[Someone says/does each of the following. One participant lifts up the matzah, showing it to the celebrants, and says:]
Why do we eat this flat, unleavened matzah? Because the decision to act came upon our forebears so quickly that their dough had not yet risen when You, the Breath of Life, bore them to freedom through a hurricane of transformation.
Blessed are You, Yah, Breath of Life, who makes us holy by connecting us with all of life, and has breathed into us the wisdom to transform this unleavened, pressed-down bread of the poor into the bread of liberation.
Barukh atah YHWH elohenu ruakh ha-olam asher kidshanu b'mitzvotav vitzivanu al akhilat matzah."
Participant lifts up the bitter herbs, showing them to the celebrants. These bitter herbs we eat, what is the reason for them? Because being forced into tight and narrow places cramps the abundance and creativity of all of life and makes life bitter.
Blessed are You, YHWH our God, Breathing Spirit of the universe, who makes us holy by connecting us to the eating of herbs so bitter they take away our breath.
Barukh atah YHWH elohenu ruakh ha-olam asher kidshanu b'mitzvotav vitzivanu al akhilat maror.
[All eat the bitter herb.]
Why this charoset? Because charoset embodies the Song of Songs, bringing nuts and raisins, apricots and apples, spice and juices, into a joyful celebration of the earth and springtime and each other.
Why this egg? — Because the springtime is a time of rebirth, when we can bring new possibility, new freedom, into our lives.
Why this olive? Because for millennia the olive branch has been the symbol of peace, and we seek to make peace where there has been war.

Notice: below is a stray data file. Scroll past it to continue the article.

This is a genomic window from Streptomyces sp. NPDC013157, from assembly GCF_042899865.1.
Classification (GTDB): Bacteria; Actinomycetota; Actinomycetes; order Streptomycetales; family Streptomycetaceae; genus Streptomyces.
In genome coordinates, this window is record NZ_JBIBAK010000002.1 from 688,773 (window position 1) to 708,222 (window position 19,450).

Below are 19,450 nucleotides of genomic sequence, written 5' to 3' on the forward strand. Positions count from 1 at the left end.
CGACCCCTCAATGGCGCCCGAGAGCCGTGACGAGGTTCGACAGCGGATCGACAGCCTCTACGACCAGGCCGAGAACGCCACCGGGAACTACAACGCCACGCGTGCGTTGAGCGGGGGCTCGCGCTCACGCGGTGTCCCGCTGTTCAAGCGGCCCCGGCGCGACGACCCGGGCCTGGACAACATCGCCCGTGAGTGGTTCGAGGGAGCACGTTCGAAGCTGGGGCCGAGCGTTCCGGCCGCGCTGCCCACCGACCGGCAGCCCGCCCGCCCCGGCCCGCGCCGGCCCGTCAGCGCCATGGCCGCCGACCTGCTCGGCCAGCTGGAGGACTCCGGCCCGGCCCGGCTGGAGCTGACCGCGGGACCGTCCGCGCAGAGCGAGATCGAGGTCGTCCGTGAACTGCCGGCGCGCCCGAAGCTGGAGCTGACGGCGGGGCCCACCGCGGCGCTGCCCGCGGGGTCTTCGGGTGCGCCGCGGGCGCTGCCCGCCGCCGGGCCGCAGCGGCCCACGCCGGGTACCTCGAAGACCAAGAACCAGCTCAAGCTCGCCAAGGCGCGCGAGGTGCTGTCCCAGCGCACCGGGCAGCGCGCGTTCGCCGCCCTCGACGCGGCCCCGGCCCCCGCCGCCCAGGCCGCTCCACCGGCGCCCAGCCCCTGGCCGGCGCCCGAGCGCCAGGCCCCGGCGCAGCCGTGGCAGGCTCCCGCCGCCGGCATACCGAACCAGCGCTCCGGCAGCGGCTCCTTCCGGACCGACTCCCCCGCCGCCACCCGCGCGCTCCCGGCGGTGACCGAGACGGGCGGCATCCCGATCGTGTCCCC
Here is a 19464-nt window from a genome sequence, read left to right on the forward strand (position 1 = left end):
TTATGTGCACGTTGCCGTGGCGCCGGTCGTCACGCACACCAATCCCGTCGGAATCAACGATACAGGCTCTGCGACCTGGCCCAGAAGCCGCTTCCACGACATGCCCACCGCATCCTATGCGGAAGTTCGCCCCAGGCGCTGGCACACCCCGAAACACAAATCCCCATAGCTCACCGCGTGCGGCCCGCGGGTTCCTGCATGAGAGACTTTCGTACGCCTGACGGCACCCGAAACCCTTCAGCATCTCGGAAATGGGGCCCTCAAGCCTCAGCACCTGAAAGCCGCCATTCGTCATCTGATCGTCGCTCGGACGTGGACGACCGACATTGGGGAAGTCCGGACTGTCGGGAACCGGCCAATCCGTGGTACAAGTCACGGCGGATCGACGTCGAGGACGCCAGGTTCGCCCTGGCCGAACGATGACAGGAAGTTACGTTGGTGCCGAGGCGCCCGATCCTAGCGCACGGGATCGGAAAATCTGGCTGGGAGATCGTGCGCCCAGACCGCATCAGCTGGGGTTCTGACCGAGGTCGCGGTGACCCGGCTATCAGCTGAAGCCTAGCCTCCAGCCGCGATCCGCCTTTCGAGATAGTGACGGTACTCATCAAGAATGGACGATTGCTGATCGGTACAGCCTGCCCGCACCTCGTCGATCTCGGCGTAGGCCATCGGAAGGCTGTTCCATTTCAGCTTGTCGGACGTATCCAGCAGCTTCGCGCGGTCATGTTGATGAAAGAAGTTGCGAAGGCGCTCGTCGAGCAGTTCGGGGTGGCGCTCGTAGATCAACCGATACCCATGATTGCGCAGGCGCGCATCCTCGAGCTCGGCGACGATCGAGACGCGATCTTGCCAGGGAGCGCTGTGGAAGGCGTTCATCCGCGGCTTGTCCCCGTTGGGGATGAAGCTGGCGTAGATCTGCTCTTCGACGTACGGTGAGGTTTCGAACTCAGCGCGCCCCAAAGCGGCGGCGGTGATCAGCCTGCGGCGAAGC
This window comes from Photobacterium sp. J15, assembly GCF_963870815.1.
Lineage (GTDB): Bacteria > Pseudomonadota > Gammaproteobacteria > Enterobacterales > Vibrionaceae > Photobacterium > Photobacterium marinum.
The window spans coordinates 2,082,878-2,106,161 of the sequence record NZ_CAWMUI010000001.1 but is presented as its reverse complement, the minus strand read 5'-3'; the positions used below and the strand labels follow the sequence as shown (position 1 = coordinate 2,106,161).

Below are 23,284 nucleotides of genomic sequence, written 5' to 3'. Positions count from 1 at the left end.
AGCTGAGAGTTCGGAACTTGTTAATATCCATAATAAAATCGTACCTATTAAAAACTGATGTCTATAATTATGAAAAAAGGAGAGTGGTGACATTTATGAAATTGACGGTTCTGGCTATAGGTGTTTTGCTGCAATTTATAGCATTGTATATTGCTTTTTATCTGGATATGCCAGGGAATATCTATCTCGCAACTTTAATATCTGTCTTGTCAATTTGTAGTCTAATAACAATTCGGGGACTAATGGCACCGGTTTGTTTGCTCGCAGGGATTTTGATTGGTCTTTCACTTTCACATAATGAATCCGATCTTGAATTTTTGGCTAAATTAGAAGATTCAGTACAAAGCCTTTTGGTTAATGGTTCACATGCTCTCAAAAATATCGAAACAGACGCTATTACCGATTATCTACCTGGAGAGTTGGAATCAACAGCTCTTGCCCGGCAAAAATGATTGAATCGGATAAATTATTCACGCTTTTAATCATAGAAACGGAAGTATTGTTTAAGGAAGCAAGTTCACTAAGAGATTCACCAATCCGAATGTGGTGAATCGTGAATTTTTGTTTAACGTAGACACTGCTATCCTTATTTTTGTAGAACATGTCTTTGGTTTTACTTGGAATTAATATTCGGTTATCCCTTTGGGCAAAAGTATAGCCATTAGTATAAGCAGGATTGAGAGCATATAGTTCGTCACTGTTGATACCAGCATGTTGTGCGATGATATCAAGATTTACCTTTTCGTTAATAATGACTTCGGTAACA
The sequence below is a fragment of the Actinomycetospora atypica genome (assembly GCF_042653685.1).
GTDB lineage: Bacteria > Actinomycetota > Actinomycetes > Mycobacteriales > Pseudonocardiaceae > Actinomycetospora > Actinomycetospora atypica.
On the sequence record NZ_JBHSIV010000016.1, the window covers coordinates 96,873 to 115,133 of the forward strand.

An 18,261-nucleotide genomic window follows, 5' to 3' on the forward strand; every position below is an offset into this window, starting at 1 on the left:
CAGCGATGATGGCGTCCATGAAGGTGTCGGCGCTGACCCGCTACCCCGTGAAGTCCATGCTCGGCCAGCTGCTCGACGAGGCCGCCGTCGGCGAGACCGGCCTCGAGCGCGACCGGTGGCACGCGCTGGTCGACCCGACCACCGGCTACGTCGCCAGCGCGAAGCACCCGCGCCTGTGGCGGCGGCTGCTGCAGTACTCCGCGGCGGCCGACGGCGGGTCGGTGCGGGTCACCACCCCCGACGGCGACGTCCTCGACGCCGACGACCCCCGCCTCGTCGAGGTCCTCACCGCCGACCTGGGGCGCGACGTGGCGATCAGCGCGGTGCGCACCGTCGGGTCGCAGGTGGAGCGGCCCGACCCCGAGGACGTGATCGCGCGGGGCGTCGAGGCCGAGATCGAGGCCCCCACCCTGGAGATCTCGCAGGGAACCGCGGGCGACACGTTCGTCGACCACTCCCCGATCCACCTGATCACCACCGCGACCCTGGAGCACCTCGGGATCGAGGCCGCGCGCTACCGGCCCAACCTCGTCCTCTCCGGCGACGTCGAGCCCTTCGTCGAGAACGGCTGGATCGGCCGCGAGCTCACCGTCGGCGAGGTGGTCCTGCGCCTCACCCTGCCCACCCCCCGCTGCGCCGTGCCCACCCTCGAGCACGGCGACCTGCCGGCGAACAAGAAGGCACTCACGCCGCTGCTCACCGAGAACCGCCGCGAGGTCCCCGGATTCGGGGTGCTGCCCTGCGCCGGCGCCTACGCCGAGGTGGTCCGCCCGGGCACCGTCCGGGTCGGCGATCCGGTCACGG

Why this orange? Because in olden days there was no orange on the Seder Plate and it was said that outsiders — gay men and lesbians, transgendered people, converts, those who lack some important ability or skill, the unlearned — all these no more belonged in the community than an orange belongs upon the Seder plate. So we place an orange to say firmly, All these belong in our communities.
The power that flows upwards from the consent, support, and nonviolent activity of the people is not the same power that flows downward from the state by virtue of its command of the instruments of force, and yet the two kinds of power contend in the same world for the upper hand.
The prosperous and mighty of our day still live at a dizzying height above the wretched of the earth, yet the latter have made their will felt in ways that have already changed history, and can change it more.
Their cooperative power has as its chief instrument direct action, both noncooperative and constructive. This power can be spiritual in inspiration but doesn't have to be. Its watchwords are love and freedom, yet it is not just an ideal but a real force in the world.
It must now be brought to bear on the choice between survival and annihilation. Whether combined with violence, as in peoples war, sustained by a constitution, as in democracy, or standing alone, as in satyagraha or living in truth, it is becoming the final arbiter of the public affairs of our time and the political bedrock of our unconquerable world.
— Jonathan Schell, The Unconquerable World
[Before the Seder, invite everyone to bring a physical item that symbolizes their own sense of becoming free. Put these also on the table; each person explains it.]
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